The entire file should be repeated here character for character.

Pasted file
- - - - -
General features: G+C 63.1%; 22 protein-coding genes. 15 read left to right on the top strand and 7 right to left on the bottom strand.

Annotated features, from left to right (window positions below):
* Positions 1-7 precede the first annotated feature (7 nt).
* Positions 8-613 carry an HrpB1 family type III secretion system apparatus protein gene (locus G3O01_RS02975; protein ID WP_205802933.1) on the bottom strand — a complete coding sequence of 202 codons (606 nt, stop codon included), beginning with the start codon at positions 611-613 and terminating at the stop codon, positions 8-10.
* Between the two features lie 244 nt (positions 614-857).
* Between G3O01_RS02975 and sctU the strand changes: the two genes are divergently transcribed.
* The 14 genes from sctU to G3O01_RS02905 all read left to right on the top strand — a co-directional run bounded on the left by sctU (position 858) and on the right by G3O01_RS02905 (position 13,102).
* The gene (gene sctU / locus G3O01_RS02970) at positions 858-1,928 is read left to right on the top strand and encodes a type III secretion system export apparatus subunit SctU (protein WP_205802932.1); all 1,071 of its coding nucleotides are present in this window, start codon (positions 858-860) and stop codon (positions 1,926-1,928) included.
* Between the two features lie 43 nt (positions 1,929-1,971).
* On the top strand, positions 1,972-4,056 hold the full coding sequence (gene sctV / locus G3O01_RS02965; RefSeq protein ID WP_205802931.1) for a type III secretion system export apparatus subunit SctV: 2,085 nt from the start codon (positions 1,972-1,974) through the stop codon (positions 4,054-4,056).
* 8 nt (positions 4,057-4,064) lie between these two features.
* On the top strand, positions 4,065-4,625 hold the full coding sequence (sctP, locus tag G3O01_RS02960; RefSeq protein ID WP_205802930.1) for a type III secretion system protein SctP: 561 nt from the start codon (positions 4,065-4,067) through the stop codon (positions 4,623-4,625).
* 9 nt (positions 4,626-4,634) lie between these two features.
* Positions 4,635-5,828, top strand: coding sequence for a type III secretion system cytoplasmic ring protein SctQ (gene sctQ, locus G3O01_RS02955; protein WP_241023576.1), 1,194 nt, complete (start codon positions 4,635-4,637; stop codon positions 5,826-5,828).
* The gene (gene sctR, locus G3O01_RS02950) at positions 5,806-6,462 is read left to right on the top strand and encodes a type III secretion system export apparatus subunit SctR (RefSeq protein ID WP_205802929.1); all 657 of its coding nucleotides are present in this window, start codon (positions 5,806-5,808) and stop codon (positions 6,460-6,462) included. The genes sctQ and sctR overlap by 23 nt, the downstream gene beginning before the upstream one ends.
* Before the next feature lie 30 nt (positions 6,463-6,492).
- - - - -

General features: G+C 63.1%; 22 protein-coding genes. 15 read left to right on the top strand and 7 right to left on the bottom strand.

Annotated features, from left to right (window positions below):
* Positions 1-7 precede the first annotated feature (7 nt).
* Positions 8-613 carry an HrpB1 family type III secretion system apparatus protein gene (locus G3O01_RS02975; protein ID WP_205802933.1) on the bottom strand — a complete coding sequence of 202 codons (606 nt, stop codon included), beginning with the start codon at positions 611-613 and terminating at the stop codon, positions 8-10.
* Between the two features lie 244 nt (positions 614-857).
* Between G3O01_RS02975 and sctU the strand changes: the two genes are divergently transcribed.
* The 14 genes from sctU to G3O01_RS02905 all read left to right on the top strand — a co-directional run bounded on the left by sctU (position 858) and on the right by G3O01_RS02905 (position 13,102).
* The gene (gene sctU / locus G3O01_RS02970) at positions 858-1,928 is read left to right on the top strand and encodes a type III secretion system export apparatus subunit SctU (protein WP_205802932.1); all 1,071 of its coding nucleotides are present in this window, start codon (positions 858-860) and stop codon (positions 1,926-1,928) included.
* Between the two features lie 43 nt (positions 1,929-1,971).
* On the top strand, positions 1,972-4,056 hold the full coding sequence (gene sctV / locus G3O01_RS02965; RefSeq protein ID WP_205802931.1) for a type III secretion system export apparatus subunit SctV: 2,085 nt from the start codon (positions 1,972-1,974) through the stop codon (positions 4,054-4,056).
* 8 nt (positions 4,057-4,064) lie between these two features.
* On the top strand, positions 4,065-4,625 hold the full coding sequence (sctP, locus tag G3O01_RS02960; RefSeq protein ID WP_205802930.1) for a type III secretion system protein SctP: 561 nt from the start codon (positions 4,065-4,067) through the stop codon (positions 4,623-4,625).
* 9 nt (positions 4,626-4,634) lie between these two features.
* Positions 4,635-5,828, top strand: coding sequence for a type III secretion system cytoplasmic ring protein SctQ (gene sctQ, locus G3O01_RS02955; protein WP_241023576.1), 1,194 nt, complete (start codon positions 4,635-4,637; stop codon positions 5,826-5,828).
* The gene (gene sctR, locus G3O01_RS02950) at positions 5,806-6,462 is read left to right on the top strand and encodes a type III secretion system export apparatus subunit SctR (RefSeq protein ID WP_205802929.1); all 657 of its coding nucleotides are present in this window, start codon (positions 5,806-5,808) and stop codon (positions 6,460-6,462) included. The genes sctQ and sctR overlap by 23 nt, the downstream gene beginning before the upstream one ends.
* Before the next feature lie 30 nt (positions 6,463-6,492).